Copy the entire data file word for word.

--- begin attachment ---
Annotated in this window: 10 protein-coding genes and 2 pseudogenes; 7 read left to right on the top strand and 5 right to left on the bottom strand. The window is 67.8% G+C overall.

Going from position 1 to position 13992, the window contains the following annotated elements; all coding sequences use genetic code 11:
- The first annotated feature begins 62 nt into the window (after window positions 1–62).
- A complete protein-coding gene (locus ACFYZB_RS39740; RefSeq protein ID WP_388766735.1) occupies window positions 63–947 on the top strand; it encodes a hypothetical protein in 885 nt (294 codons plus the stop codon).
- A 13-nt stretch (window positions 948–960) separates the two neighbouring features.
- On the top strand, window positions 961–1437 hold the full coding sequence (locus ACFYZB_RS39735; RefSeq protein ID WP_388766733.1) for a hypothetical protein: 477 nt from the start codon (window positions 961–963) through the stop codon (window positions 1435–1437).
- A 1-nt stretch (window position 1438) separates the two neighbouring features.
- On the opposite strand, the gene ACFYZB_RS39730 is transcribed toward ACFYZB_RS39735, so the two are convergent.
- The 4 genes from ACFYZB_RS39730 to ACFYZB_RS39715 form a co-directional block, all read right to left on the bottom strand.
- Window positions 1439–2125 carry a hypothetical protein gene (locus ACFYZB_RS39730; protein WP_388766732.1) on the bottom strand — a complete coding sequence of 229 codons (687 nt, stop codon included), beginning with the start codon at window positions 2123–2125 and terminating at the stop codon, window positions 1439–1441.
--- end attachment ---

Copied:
Annotated in this window: 10 protein-coding genes and 2 pseudogenes; 7 read left to right on the top strand and 5 right to left on the bottom strand. The window is 67.8% G+C overall.

Going from position 1 to position 13992, the window contains the following annotated elements; all coding sequences use genetic code 11:
- The first annotated feature begins 62 nt into the window (after window positions 1–62).
- A complete protein-coding gene (locus ACFYZB_RS39740; RefSeq protein ID WP_388766735.1) occupies window positions 63–947 on the top strand; it encodes a hypothetical protein in 885 nt (294 codons plus the stop codon).
- A 13-nt stretch (window positions 948–960) separates the two neighbouring features.
- On the top strand, window positions 961–1437 hold the full coding sequence (locus ACFYZB_RS39735; RefSeq protein ID WP_388766733.1) for a hypothetical protein: 477 nt from the start codon (window positions 961–963) through the stop codon (window positions 1435–1437).
- A 1-nt stretch (window position 1438) separates the two neighbouring features.
- On the opposite strand, the gene ACFYZB_RS39730 is transcribed toward ACFYZB_RS39735, so the two are convergent.
- The 4 genes from ACFYZB_RS39730 to ACFYZB_RS39715 form a co-directional block, all read right to left on the bottom strand.
- Window positions 1439–2125 carry a hypothetical protein gene (locus ACFYZB_RS39730; protein WP_388766732.1) on the bottom strand — a complete coding sequence of 229 codons (687 nt, stop codon included), beginning with the start codon at window positions 2123–2125 and terminating at the stop codon, window positions 1439–1441.